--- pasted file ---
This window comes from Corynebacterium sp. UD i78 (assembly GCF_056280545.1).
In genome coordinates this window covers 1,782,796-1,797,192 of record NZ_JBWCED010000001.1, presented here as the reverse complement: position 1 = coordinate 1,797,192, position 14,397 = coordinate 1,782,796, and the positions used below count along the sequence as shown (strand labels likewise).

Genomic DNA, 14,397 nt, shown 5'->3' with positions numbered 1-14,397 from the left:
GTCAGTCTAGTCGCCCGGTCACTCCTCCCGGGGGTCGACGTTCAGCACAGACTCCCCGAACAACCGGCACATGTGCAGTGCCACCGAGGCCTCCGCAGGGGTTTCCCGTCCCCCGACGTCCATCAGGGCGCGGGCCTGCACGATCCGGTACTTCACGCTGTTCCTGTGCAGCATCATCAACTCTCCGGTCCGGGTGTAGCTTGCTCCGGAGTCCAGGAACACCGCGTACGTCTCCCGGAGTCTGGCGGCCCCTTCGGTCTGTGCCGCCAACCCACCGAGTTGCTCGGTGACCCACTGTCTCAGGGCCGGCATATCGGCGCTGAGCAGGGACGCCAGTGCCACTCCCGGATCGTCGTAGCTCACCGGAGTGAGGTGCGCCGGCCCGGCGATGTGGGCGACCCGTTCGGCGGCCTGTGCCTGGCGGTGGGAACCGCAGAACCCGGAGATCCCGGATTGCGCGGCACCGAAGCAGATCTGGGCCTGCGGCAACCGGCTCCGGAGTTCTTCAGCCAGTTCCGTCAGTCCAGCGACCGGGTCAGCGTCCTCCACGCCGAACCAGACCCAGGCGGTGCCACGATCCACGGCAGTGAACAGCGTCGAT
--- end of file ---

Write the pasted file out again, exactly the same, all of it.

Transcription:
This window comes from Corynebacterium sp. UD i78 (assembly GCF_056280545.1).
In genome coordinates this window covers 1,782,796-1,797,192 of record NZ_JBWCED010000001.1, presented here as the reverse complement: position 1 = coordinate 1,797,192, position 14,397 = coordinate 1,782,796, and the positions used below count along the sequence as shown (strand labels likewise).

Genomic DNA, 14,397 nt, shown 5'->3' with positions numbered 1-14,397 from the left:
GTCAGTCTAGTCGCCCGGTCACTCCTCCCGGGGGTCGACGTTCAGCACAGACTCCCCGAACAACCGGCACATGTGCAGTGCCACCGAGGCCTCCGCAGGGGTTTCCCGTCCCCCGACGTCCATCAGGGCGCGGGCCTGCACGATCCGGTACTTCACGCTGTTCCTGTGCAGCATCATCAACTCTCCGGTCCGGGTGTAGCTTGCTCCGGAGTCCAGGAACACCGCGTACGTCTCCCGGAGTCTGGCGGCCCCTTCGGTCTGTGCCGCCAACCCACCGAGTTGCTCGGTGACCCACTGTCTCAGGGCCGGCATATCGGCGCTGAGCAGGGACGCCAGTGCCACTCCCGGATCGTCGTAGCTCACCGGAGTGAGGTGCGCCGGCCCGGCGATGTGGGCGACCCGTTCGGCGGCCTGTGCCTGGCGGTGGGAACCGCAGAACCCGGAGATCCCGGATTGCGCGGCACCGAAGCAGATCTGGGCCTGCGGCAACCGGCTCCGGAGTTCTTCAGCCAGTTCCGTCAGTCCAGCGACCGGGTCAGCGTCCTCCACGCCGAACCAGACCCAGGCGGTGCCACGATCCACGGCAGTGAACAGCGTCGAT